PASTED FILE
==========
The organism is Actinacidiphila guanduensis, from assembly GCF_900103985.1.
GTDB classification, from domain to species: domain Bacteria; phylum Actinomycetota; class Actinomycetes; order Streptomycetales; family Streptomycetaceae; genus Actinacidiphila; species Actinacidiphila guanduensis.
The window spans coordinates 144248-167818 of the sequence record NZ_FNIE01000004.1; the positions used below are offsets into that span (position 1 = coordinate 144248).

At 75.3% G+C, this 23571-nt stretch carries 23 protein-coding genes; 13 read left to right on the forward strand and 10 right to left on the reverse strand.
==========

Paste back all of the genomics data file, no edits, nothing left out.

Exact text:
The organism is Actinacidiphila guanduensis, from assembly GCF_900103985.1.
GTDB classification, from domain to species: domain Bacteria; phylum Actinomycetota; class Actinomycetes; order Streptomycetales; family Streptomycetaceae; genus Actinacidiphila; species Actinacidiphila guanduensis.
The window spans coordinates 144248-167818 of the sequence record NZ_FNIE01000004.1; the positions used below are offsets into that span (position 1 = coordinate 144248).

At 75.3% G+C, this 23571-nt stretch carries 23 protein-coding genes; 13 read left to right on the forward strand and 10 right to left on the reverse strand.